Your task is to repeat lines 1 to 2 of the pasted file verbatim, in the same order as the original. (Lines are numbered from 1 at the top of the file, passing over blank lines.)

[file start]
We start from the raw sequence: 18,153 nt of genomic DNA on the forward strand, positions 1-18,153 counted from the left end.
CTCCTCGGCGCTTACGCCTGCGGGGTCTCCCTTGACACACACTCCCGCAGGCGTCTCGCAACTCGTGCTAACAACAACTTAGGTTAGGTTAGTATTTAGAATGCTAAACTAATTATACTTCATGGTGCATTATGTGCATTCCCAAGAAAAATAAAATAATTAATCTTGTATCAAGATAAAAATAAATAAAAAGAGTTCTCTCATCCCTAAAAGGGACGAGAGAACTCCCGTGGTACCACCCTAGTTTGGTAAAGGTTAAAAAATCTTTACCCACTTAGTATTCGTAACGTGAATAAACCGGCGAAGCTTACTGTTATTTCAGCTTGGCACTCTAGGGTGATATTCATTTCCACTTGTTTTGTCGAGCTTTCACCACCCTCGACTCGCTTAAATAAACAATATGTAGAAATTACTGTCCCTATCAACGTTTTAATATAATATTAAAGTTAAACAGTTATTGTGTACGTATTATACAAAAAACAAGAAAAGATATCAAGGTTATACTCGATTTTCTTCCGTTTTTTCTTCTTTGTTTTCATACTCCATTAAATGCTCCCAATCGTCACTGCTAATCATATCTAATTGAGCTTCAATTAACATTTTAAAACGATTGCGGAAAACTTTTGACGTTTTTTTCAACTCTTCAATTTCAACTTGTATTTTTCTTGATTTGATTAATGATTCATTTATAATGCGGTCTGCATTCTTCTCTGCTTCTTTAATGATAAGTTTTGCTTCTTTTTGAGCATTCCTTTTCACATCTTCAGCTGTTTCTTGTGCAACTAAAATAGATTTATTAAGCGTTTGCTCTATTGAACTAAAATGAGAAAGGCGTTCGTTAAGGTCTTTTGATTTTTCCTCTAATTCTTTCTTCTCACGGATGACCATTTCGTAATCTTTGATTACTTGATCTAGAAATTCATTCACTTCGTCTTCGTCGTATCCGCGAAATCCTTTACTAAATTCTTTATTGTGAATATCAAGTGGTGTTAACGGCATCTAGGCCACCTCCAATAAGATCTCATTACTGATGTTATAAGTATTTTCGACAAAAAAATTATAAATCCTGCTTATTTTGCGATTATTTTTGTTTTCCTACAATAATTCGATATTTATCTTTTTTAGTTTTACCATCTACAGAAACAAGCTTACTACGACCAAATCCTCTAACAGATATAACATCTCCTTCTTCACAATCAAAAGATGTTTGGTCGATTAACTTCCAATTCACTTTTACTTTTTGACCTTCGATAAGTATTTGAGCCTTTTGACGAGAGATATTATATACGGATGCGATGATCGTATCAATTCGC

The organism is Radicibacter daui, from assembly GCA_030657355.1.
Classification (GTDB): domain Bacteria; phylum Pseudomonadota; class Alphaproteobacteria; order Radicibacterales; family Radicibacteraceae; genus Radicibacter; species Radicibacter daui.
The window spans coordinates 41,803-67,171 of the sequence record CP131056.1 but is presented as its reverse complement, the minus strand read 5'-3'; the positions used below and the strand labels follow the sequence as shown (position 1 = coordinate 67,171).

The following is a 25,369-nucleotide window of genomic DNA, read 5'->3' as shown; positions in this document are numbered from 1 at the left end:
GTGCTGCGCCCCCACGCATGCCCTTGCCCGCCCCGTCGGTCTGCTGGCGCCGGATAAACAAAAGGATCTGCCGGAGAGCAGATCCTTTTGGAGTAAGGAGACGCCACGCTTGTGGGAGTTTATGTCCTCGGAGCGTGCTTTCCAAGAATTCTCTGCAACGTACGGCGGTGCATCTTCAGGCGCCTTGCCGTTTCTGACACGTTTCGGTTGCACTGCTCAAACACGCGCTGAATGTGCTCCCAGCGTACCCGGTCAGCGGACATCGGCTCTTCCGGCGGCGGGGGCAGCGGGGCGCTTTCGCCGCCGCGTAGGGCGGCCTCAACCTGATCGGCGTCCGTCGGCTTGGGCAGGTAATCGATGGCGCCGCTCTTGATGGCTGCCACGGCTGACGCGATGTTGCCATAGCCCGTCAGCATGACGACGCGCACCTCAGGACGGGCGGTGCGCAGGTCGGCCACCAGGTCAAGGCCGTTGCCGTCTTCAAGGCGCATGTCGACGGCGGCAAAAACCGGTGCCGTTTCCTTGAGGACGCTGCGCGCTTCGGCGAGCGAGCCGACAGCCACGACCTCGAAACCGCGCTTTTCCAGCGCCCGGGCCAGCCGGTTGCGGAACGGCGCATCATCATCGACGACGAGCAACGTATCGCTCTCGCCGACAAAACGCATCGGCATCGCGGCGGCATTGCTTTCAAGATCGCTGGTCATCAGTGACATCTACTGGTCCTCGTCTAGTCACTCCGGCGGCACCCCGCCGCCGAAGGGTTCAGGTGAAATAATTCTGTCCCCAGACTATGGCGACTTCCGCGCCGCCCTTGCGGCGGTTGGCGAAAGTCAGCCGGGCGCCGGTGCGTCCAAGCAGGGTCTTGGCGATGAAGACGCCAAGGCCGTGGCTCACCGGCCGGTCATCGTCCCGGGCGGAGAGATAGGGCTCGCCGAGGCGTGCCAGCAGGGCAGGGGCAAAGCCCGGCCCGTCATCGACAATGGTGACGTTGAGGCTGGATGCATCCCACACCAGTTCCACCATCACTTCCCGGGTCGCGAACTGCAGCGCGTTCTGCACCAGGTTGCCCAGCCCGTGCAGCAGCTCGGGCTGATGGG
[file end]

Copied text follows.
We start from the raw sequence: 18,153 nt of genomic DNA on the forward strand, positions 1-18,153 counted from the left end.
CTCCTCGGCGCTTACGCCTGCGGGGTCTCCCTTGACACACACTCCCGCAGGCGTCTCGCAACTCGTGCTAACAACAACTTAGGTTAGGTTAGTATTTAGAATGCTAAACTAATTATACTTCATGGTGCATTATGTGCATTCCCAAGAAAAATAAAATAATTAATCTTGTATCAAGATAAAAATAAATAAAAAGAGTTCTCTCATCCCTAAAAGGGACGAGAGAACTCCCGTGGTACCACCCTAGTTTGGTAAAGGTTAAAAAATCTTTACCCACTTAGTATTCGTAACGTGAATAAACCGGCGAAGCTTACTGTTATTTCAGCTTGGCACTCTAGGGTGATATTCATTTCCACTTGTTTTGTCGAGCTTTCACCACCCTCGACTCGCTTAAATAAACAATATGTAGAAATTACTGTCCCTATCAACGTTTTAATATAATATTAAAGTTAAACAGTTATTGTGTACGTATTATACAAAAAACAAGAAAAGATATCAAGGTTATACTCGATTTTCTTCCGTTTTTTCTTCTTTGTTTTCATACTCCATTAAATGCTCCCAATCGTCACTGCTAATCATATCTAATTGAGCTTCAATTAACATTTTAAAACGATTGCGGAAAACTTTTGACGTTTTTTTCAACTCTTCAATTTCAACTTGTATTTTTCTTGATTTGATTAATGATTCATTTATAATGCGGTCTGCATTCTTCTCTGCTTCTTTAATGATAAGTTTTGCTTCTTTTTGAGCATTCCTTTTCACATCTTCAGCTGTTTCTTGTGCAACTAAAATAGATTTATTAAGCGTTTGCTCTATTGAACTAAAATGAGAAAGGCGTTCGTTAAGGTCTTTTGATTTTTCCTCTAATTCTTTCTTCTCACGGATGACCATTTCGTAATCTTTGATTACTTGATCTAGAAATTCATTCACTTCGTCTTCGTCGTATCCGCGAAATCCTTTACTAAATTCTTTATTGTGAATATCAAGTGGTGTTAACGGCATCTAGGCCACCTCCAATAAGATCTCATTACTGATGTTATAAGTATTTTCGACAAAAAAATTATAAATCCTGCTTATTTTGCGATTATTTTTGTTTTCCTACAATAATTCGATATTTATCTTTTTTAGTTTTACCATCTACAGAAACAAGCTTACTACGACCAAATCCTCTAACAGATATAACATCTCCTTCTTCACAATCAAAAGATGTTTGGTCGATTAACTTCCAATTCACTTTTACTTTTTGACCTTCGATAAGTATTTGAGCCTTTTGACGAGAGATATTATATACGGATGCGATGATCGTATCAATTCGC